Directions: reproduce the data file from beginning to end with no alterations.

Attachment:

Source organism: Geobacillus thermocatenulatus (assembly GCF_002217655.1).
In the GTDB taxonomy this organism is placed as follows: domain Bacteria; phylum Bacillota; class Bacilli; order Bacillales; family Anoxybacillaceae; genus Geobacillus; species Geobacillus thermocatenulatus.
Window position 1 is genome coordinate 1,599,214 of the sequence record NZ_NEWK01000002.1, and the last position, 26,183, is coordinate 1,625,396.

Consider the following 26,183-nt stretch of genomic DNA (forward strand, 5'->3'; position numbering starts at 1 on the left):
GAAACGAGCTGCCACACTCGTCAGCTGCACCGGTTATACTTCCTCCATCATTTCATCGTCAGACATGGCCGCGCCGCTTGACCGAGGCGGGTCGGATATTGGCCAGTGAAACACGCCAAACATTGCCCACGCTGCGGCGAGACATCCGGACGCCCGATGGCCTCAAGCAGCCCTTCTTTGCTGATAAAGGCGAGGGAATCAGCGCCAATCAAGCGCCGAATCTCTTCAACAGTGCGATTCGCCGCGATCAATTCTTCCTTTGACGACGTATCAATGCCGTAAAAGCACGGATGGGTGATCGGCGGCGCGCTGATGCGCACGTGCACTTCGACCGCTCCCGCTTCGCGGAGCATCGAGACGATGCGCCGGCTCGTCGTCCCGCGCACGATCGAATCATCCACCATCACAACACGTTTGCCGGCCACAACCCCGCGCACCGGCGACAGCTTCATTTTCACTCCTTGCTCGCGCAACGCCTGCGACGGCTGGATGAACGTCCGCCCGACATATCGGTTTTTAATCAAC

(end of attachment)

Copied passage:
Source organism: Geobacillus thermocatenulatus (assembly GCF_002217655.1).
In the GTDB taxonomy this organism is placed as follows: domain Bacteria; phylum Bacillota; class Bacilli; order Bacillales; family Anoxybacillaceae; genus Geobacillus; species Geobacillus thermocatenulatus.
Window position 1 is genome coordinate 1,599,214 of the sequence record NZ_NEWK01000002.1, and the last position, 26,183, is coordinate 1,625,396.

Consider the following 26,183-nt stretch of genomic DNA (forward strand, 5'->3'; position numbering starts at 1 on the left):
GAAACGAGCTGCCACACTCGTCAGCTGCACCGGTTATACTTCCTCCATCATTTCATCGTCAGACATGGCCGCGCCGCTTGACCGAGGCGGGTCGGATATTGGCCAGTGAAACACGCCAAACATTGCCCACGCTGCGGCGAGACATCCGGACGCCCGATGGCCTCAAGCAGCCCTTCTTTGCTGATAAAGGCGAGGGAATCAGCGCCAATCAAGCGCCGAATCTCTTCAACAGTGCGATTCGCCGCGATCAATTCTTCCTTTGACGACGTATCAATGCCGTAAAAGCACGGATGGGTGATCGGCGGCGCGCTGATGCGCACGTGCACTTCGACCGCTCCCGCTTCGCGGAGCATCGAGACGATGCGCCGGCTCGTCGTCCCGCGCACGATCGAATCATCCACCATCACAACACGTTTGCCGGCCACAACCCCGCGCACCGGCGACAGCTTCATTTTCACTCCTTGCTCGCGCAACGCCTGCGACGGCTGGATGAACGTCCGCCCGACATATCGGTTTTTAATCAAC